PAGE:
Managing offenders and what works in Singapore: Ten Reintegration Assessment Predictors (T.R.A.P.)

Safer Communities , Volume 15 (3): 18 – Jul 11, 2016

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Publisher
Emerald Publishing
Copyright
Copyright © Emerald Group Publishing Limited
ISSN
1757-8043
DOI
10.1108/SC-04-2016-0008
Publisher site
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Abstract

PurposeThis paper is an extension of the previous study published by Chan and Boer (2016). It seeks to explore deeper into the subject matter, to better aid ex-offenders’ reintegration effort back into society. The purpose of this paper is to expand the sample size of participants from 12 to 25, and to further ascertain any emerging factors (also known as predictors) that influence the reintegration process of ex-offenders in the hope of further reducing recidivism rate.Design/methodology/approachThe study adopted a qualitative research framework where attention was devoted to understanding the experiences of 25 formerly incarcerated males − 12 participants were from the initial study, and now extended with another 13 participants to deepen the scope of the study. All participants who took part in the study had been out of prison for at least five years and had been incarcerated in the prison of Singapore more than once but are no longer on parole.FindingsThis study indicated three other new factors that emerged with the additional 13 participants, along with those seven different factors from the previous study that influenced the success of reintegration. These Ten Reintegration Assessment Predictors are critical as they further increase the probability of success of ex offender reintegration to society upon release. The combination of these ten predictors reported are essential for the reintegration process, and when put together, they formed the reintegration model.Research limitations/implicationsA limitation to this research was that only two halfway houses took part in the process. Both of which are faith-based halfway houses. The previous study had 12 participants who took part in the research. Despite of attempts to enlarge the number of participants in the study, only an additional 13 new participants volunteered to take part.Practical implicationsFrom the themes that emerged from the previous study, critical factors for reintegration of offenders were ascertained. With the addition of three factors identified, it would further strengthen the factors needed to increase the success of reintegration of offenders. Resources could be channelled appropriately to strengthen the factors identified that are critical for the work of reintegrating offenders through their transition from incare to aftercare. Eventually, this is done to decrease the rate of recidivism and reoffending.Social implicationsDecreasing the rate of recidivism and reoffending is always in the interest of every government. However, it is often not an easy task since most incarcerated persons will encounter numerous challenges after their release as they seek to reintegrate into the community. Under tremendous stress and pressure when facing the challenges, the cycle of reoffending perpetuates which eventually affects the rate of recidivism. This would adversely impact both individuals and the community they are in.Originality/valueIn Singapore, various initiatives to introduce new programmes and alternative sentencing options were initiated by the government to lower the rate of recidivism. Following from the previous study of 12 individuals who had successfully reintegrated back into the community, seven factors were identified to influence reintegration. With the addition of 13 participants to the research, three other factors further emerged and the study now concluded with ten factors deemed critical to strengthen the reintegration of offenders. From the study, a reintegration model for offenders was formulated.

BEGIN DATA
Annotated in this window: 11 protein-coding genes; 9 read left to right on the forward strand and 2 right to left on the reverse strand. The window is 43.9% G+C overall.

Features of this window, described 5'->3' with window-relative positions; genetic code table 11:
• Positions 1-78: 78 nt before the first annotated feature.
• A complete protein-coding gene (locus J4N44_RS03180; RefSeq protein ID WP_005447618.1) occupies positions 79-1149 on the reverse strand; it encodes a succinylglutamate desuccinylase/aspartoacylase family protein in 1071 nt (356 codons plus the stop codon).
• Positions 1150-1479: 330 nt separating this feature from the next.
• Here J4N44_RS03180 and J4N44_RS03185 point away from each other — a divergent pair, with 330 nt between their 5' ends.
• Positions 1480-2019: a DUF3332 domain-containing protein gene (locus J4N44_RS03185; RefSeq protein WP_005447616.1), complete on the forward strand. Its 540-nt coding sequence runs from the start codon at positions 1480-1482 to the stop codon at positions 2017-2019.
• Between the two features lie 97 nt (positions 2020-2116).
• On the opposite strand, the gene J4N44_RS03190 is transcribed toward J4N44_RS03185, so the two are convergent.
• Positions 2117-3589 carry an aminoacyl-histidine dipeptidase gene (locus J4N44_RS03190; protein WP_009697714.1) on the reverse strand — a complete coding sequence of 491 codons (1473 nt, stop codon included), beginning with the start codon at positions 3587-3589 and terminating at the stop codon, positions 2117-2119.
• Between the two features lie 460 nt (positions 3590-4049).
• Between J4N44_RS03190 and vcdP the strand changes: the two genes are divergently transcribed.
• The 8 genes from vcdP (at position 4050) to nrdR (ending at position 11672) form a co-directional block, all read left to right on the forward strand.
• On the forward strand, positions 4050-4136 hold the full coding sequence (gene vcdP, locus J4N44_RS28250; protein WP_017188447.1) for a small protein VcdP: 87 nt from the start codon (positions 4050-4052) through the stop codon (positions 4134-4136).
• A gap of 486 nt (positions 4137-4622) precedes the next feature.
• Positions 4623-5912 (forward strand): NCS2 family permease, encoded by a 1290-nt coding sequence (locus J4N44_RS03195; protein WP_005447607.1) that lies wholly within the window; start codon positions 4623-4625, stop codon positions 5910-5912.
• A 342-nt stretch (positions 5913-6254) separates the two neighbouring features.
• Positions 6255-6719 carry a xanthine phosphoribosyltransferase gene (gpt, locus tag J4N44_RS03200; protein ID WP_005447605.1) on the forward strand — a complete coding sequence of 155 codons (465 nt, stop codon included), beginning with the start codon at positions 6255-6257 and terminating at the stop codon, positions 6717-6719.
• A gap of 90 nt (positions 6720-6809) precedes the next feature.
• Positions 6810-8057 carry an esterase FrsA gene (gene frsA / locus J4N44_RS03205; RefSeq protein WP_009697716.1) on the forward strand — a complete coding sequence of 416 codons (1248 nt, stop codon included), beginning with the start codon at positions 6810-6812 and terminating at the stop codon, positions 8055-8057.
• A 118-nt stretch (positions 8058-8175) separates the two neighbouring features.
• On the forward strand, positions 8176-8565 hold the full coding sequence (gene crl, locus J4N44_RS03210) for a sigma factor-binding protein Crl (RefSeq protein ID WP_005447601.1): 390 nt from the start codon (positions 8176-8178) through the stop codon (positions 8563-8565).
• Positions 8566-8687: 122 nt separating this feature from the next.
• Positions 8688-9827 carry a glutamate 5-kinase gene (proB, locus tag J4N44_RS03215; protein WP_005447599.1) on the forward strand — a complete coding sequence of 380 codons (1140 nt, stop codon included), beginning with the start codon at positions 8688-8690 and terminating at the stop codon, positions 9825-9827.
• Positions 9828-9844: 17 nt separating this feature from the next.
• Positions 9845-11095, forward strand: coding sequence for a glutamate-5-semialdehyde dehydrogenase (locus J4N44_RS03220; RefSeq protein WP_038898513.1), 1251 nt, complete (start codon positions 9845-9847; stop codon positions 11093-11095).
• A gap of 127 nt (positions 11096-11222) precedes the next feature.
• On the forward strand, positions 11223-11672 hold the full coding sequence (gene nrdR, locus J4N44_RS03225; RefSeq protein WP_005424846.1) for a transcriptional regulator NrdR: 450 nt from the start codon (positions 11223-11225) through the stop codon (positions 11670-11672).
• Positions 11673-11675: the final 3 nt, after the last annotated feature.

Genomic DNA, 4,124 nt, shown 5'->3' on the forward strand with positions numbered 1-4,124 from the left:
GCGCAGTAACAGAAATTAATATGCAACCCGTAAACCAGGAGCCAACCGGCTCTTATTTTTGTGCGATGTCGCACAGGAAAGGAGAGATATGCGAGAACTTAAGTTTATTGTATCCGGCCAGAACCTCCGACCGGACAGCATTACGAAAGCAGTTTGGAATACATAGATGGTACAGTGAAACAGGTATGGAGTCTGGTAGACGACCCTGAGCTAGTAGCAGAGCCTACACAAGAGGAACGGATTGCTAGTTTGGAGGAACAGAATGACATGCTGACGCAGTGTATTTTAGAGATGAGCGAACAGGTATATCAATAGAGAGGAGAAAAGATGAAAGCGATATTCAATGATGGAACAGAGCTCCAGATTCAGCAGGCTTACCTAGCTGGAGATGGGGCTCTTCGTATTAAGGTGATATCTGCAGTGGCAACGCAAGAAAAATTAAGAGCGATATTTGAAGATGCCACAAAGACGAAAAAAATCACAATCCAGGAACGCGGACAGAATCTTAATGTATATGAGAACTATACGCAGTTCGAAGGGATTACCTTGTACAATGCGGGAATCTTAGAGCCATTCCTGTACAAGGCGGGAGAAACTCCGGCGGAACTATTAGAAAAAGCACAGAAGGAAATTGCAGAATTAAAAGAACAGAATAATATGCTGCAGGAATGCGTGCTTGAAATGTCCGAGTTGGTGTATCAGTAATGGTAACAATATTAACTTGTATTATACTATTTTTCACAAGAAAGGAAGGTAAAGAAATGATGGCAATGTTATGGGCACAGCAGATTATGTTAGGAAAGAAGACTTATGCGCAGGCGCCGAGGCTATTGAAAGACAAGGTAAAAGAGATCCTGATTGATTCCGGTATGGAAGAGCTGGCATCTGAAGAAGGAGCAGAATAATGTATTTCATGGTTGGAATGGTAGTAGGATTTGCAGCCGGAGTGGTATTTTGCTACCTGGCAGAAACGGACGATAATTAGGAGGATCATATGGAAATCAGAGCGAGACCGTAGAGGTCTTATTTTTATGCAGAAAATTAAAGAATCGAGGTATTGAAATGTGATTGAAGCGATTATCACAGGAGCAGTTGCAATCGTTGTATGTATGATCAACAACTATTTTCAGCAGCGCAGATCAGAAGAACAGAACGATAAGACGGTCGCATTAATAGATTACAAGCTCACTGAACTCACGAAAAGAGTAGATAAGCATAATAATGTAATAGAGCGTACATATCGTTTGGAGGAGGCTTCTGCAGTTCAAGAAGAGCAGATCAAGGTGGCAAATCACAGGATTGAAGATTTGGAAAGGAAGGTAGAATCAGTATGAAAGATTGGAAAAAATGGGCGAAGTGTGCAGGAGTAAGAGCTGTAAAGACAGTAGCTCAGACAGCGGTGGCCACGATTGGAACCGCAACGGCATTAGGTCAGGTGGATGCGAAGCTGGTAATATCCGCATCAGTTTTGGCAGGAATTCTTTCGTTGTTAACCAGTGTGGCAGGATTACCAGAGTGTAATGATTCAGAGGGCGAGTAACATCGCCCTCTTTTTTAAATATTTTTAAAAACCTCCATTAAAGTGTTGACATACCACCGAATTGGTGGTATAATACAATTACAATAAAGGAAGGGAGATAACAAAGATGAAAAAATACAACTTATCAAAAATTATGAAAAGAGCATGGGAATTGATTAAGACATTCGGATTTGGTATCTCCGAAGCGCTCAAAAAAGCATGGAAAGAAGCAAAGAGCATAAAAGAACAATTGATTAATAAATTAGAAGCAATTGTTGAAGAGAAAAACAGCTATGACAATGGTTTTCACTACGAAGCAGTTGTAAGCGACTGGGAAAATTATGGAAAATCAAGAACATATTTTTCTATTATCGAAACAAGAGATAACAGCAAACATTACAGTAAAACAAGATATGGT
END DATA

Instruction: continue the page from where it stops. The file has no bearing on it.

Journal

Safer CommunitiesEmerald Publishing

Published: Jul 11, 2016